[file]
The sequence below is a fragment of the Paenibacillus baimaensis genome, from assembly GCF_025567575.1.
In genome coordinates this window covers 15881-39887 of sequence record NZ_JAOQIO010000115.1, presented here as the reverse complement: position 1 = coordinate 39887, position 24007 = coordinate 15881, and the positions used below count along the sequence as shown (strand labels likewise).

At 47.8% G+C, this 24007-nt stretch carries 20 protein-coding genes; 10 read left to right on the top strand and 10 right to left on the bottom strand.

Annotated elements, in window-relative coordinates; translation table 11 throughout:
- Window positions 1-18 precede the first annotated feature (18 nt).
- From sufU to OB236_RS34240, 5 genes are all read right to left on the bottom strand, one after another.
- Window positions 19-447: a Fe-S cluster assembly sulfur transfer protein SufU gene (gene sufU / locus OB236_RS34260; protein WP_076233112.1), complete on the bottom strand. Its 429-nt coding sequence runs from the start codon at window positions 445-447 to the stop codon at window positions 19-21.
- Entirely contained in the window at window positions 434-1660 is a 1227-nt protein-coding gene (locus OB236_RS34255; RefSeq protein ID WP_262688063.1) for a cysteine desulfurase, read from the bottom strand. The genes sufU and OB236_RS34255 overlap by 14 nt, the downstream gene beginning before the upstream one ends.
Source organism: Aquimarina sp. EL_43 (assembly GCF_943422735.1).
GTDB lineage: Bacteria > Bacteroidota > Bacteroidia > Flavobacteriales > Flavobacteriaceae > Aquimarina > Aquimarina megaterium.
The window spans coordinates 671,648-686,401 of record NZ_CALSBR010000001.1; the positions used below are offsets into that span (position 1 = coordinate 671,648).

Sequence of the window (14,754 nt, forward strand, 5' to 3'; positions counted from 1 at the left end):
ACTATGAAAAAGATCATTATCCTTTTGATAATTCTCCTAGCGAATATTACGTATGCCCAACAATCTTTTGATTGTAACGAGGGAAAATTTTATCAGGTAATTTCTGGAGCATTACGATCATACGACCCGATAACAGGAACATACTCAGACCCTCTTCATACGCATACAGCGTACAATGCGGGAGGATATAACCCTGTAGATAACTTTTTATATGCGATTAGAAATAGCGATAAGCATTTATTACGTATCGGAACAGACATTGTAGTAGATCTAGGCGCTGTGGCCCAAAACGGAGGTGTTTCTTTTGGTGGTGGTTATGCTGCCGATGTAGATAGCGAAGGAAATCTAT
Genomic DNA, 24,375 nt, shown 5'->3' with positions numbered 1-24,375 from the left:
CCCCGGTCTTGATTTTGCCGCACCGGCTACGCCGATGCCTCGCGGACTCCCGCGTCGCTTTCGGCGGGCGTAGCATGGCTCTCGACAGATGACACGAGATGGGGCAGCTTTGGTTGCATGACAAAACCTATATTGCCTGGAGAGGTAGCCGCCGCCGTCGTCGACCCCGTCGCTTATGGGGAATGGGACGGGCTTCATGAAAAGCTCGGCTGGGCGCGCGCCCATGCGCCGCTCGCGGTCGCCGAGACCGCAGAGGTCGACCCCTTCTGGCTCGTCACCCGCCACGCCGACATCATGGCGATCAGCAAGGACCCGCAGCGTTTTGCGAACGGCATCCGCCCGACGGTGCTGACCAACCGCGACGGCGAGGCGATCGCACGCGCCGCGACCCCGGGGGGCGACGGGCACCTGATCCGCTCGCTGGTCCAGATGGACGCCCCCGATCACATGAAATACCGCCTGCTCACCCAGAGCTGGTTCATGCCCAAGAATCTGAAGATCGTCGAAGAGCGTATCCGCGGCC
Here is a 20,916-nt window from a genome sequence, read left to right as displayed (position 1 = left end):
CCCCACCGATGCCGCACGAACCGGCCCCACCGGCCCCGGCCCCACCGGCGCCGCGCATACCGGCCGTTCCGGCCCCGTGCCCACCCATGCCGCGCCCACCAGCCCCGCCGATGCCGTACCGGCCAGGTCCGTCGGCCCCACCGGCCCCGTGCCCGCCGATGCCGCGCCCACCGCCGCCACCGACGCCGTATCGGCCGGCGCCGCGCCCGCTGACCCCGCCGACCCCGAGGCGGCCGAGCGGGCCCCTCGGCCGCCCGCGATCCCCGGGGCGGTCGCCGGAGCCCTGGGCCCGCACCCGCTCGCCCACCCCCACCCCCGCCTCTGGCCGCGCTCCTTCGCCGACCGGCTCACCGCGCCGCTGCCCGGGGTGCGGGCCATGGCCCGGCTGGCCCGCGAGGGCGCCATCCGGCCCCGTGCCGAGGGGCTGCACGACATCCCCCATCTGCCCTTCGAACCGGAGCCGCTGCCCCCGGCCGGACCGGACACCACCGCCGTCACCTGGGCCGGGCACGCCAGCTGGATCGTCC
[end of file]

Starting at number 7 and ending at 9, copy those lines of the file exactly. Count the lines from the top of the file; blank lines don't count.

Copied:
- Window positions 19-447: a Fe-S cluster assembly sulfur transfer protein SufU gene (gene sufU / locus OB236_RS34260; protein WP_076233112.1), complete on the bottom strand. Its 429-nt coding sequence runs from the start codon at window positions 445-447 to the stop codon at window positions 19-21.
- Entirely contained in the window at window positions 434-1660 is a 1227-nt protein-coding gene (locus OB236_RS34255; RefSeq protein ID WP_262688063.1) for a cysteine desulfurase, read from the bottom strand. The genes sufU and OB236_RS34255 overlap by 14 nt, the downstream gene beginning before the upstream one ends.
Source organism: Aquimarina sp. EL_43 (assembly GCF_943422735.1).